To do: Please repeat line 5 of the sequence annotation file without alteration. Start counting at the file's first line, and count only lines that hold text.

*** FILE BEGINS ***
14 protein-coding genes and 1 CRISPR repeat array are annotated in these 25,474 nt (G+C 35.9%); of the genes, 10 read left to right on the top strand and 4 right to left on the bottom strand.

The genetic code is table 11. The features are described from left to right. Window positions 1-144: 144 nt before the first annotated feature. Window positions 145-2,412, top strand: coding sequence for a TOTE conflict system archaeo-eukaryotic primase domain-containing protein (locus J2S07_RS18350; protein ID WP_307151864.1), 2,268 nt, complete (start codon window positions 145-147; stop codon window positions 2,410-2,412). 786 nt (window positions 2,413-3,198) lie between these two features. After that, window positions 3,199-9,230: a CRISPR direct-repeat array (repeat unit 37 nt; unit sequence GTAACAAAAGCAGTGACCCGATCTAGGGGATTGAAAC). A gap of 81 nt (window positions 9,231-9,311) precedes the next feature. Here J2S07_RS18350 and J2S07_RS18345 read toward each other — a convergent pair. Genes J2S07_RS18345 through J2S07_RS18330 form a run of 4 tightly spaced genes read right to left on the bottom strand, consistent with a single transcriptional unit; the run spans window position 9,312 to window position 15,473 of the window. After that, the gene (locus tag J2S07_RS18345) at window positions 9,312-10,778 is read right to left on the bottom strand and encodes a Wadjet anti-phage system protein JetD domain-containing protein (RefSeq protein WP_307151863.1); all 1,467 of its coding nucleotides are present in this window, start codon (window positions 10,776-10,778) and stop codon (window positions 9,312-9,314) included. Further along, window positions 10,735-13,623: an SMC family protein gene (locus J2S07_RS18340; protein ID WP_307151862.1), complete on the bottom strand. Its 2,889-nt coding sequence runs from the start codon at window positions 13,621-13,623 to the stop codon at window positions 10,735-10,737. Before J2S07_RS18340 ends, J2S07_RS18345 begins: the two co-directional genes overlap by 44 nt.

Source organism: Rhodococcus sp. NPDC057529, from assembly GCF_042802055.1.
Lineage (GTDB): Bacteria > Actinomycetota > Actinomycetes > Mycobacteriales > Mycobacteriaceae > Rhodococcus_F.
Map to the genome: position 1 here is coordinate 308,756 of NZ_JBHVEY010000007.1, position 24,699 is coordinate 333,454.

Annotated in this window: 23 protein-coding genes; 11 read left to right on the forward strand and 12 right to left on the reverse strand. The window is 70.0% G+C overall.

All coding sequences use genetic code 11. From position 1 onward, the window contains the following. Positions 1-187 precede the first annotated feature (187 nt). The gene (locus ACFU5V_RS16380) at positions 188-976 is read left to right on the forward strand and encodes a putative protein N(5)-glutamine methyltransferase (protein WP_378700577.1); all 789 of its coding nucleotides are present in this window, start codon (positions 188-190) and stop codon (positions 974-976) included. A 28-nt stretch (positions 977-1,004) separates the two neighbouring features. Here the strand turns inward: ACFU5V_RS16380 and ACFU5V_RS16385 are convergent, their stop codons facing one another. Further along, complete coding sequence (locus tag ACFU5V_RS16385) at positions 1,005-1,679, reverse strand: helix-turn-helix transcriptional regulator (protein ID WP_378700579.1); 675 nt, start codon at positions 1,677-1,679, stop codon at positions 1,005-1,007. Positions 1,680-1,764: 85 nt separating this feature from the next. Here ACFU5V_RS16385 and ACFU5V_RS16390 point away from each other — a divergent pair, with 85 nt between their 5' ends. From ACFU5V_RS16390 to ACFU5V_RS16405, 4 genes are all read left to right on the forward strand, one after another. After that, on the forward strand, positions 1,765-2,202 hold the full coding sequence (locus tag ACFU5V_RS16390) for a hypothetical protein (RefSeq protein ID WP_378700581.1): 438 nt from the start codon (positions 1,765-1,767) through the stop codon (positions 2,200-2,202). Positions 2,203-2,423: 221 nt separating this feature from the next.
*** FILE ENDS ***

Map to the genome: position 1 here is coordinate 308,756 of NZ_JBHVEY010000007.1, position 24,699 is coordinate 333,454.